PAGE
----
African entrepreneurs invest in informal channels to reduce these regulatory costs. It is a rational reaction to burdensome government requirements. To attract businesses into the formal economy, governments must stop creating perverse incentives that drive businesses away. To spur growth and employment, regulatory mandates and taxes must be dramatically scaled back.
Power Africa through Fossil Fuels. Economic development requires affordable, plentiful energy. With over 620 million Africans lacking any access to electricity, the shortage remains one of the most formidable barriers to growth. Inadequate access to energy not only traps millions in poverty, it also inhibits progress toward other important goals, such as curing avoidable diseases, providing universal education, and improving sustainable land use. The broader impact of energy poverty is made starkly obvious by Africa’s reliance on biomass fuels. Without accessible energy, impoverished Africans are forced to burn wood for cooking and heating, leading to rampant deforestation and indoor air pollution. This kills over 600,000 people across the continent each year. Energy poverty is a crushing reality, and if Africa is to develop, it must overcome it.
Given this urgency, it is disappointing how little importance many in the international development community place on promoting access to efficient, affordable energy. Many contend that we can power African development through low-emission renewable energy technologies designed to mitigate climate change. The problem with this proposition is twofold. First, current technology renders renewable energy both inefficient and expensive, especially for large scale industrialization. Second, the perceived costs of climate change, assuming they are correct, do not outweigh the benefits of a developed Africa.
Alternatives to fossil fuel energy are fundamentally constrained by their high cost and relative technological immaturity. In developed nations, they remain dependent upon government support, and they cannot provide anywhere near the amount of energy needed to power modern life. If innovation could reduce the price and improve the capacity of renewables, then Africa should undoubtedly pursue them. But this is currently not the case.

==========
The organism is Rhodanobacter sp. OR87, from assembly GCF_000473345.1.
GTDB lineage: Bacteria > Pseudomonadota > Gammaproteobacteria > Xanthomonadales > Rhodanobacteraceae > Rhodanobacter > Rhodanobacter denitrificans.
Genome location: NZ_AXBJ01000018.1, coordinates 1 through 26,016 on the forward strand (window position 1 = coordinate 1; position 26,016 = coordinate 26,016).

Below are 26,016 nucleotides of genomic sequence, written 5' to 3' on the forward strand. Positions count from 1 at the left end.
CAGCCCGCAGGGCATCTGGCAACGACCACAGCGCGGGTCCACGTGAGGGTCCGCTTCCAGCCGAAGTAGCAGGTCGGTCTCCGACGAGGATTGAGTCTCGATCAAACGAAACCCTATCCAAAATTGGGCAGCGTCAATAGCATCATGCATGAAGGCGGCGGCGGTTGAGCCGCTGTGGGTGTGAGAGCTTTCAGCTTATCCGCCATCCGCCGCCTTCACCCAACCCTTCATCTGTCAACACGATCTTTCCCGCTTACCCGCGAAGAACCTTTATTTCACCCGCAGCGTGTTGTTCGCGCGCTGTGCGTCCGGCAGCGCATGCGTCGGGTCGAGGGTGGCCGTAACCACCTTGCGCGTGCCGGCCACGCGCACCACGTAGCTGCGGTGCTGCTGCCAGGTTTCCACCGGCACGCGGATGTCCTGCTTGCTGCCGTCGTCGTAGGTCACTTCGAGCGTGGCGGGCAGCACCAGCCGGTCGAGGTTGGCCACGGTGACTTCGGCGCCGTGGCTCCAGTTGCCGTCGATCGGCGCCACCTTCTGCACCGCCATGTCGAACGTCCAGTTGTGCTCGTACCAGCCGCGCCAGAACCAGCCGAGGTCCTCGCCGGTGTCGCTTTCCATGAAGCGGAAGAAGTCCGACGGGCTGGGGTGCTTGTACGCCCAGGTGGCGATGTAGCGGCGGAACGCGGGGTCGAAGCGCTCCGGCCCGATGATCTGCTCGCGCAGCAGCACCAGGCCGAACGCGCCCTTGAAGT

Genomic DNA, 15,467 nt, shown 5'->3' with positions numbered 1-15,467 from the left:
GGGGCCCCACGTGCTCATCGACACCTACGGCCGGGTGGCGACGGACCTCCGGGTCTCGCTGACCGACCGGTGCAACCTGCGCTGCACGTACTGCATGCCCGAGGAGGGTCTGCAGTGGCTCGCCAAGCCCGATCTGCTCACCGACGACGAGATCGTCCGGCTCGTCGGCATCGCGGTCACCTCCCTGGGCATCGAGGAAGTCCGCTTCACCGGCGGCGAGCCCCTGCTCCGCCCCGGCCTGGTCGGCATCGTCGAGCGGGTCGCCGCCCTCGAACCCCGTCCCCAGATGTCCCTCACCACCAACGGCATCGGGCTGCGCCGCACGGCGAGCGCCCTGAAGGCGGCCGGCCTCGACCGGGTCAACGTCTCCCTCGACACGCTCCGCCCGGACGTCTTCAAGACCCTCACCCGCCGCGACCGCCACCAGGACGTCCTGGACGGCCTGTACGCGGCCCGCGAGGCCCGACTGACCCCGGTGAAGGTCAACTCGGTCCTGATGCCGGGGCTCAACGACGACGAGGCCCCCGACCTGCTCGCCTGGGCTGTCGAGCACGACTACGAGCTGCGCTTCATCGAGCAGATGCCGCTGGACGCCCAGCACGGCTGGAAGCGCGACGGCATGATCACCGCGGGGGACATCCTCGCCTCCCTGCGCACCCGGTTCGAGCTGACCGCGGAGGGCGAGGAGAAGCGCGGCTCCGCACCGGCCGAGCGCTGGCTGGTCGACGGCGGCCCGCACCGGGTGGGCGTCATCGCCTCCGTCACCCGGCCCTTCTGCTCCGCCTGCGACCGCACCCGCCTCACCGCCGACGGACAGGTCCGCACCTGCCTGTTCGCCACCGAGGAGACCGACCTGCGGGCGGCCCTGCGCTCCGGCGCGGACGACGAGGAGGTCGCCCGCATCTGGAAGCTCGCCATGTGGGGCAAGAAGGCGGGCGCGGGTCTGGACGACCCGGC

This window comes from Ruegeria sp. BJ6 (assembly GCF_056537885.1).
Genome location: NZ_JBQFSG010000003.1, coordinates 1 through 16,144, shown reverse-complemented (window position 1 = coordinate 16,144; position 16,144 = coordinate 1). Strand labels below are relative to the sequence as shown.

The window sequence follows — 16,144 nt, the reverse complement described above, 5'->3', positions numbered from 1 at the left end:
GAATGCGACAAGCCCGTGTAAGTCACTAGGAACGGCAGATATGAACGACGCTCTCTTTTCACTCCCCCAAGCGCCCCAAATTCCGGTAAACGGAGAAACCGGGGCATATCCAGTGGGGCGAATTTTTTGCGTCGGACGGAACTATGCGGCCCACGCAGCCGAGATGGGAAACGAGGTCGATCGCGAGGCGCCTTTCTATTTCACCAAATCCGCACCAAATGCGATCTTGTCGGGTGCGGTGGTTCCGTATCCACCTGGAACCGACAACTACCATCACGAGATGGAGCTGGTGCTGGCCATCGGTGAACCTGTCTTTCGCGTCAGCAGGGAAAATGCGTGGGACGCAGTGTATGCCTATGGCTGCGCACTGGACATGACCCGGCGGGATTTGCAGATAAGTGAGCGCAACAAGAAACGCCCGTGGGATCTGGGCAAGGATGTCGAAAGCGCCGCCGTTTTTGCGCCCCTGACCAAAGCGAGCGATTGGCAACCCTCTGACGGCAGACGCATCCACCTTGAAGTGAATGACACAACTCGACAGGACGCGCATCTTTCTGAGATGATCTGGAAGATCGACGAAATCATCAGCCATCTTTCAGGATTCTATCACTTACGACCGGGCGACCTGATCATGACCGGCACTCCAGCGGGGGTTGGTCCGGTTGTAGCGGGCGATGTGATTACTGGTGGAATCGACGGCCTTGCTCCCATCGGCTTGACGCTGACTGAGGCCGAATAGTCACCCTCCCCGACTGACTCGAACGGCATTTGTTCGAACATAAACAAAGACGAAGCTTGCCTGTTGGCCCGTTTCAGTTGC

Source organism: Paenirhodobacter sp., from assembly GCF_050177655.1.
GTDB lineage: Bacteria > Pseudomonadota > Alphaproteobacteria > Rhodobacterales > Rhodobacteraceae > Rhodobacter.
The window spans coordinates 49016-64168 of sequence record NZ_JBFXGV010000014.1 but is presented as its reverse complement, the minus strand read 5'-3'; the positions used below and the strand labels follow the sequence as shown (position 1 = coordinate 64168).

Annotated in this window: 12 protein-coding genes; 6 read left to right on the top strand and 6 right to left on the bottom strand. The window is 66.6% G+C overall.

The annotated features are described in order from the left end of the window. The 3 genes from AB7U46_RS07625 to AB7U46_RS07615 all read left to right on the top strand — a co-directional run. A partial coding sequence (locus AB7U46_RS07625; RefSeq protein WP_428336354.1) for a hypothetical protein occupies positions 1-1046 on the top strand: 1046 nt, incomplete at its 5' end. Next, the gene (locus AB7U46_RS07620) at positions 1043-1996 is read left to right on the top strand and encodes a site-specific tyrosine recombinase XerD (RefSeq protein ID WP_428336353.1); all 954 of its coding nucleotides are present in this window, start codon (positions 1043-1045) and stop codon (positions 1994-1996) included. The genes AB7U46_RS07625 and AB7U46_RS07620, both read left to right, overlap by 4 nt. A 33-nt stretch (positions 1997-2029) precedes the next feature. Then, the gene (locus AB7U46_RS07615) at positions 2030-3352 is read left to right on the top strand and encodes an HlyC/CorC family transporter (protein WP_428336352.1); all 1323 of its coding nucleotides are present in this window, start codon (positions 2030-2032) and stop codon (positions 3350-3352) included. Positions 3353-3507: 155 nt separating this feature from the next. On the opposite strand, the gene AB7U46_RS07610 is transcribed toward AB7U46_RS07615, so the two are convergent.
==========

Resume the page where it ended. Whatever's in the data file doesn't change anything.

Africa does not need small-scale off-grid solutions. It needs extensive, reliable energy sources to drive a modern economy of industry, agriculture, and services. Intermittent renewables struggle to provide this. As the World Bank has noted: “[T]here’s never been a country that has developed with intermittent power.” Forcing an energy impoverished continent onto an energy diet would be highly destructive. At the recent World Economic Forum on Powering Africa, one panelist stressed that for Africans, it is “not just getting them a lamp and a cell phone charger. It’s getting them the productive demand so that … the manufacturing and industrialization takes place too.” Africa should invest in the most effective source of energy to drive a modern economy. For now, that is fossil fuels.
Even when accepting the fact that fossil fuels are currently the most feasible option, green energy advocates argue that hefty increases in emissions will raise future costs, tipping the scale in the opposite direction. Yet, fossil fuel-driven development significantly outweighs climate adaption costs. For example, Brookings argues that climate adaptation currently costs African economies around 1.4 percent of GDP, growing to around 3 percent per year by 2030. At the same time, as Brookings has found elsewhere, inadequate power diminishes the region’s current growth by 2 to 4 percent per year. Under this simple cost-benefit analysis, it pays to pursue affordable energy.
The benefits do not end there. The International Energy Agency estimates that sub-Saharan Africa could become almost $7 trillion richer by 2040 through aggressively pursuing fossil fuels. The IEA study concludes that the region’s economy will likely grow 30 percent larger by pursuing traditional energy rather than a fossil fuel-renewable energy mix, increasing GDP by over double its current levels.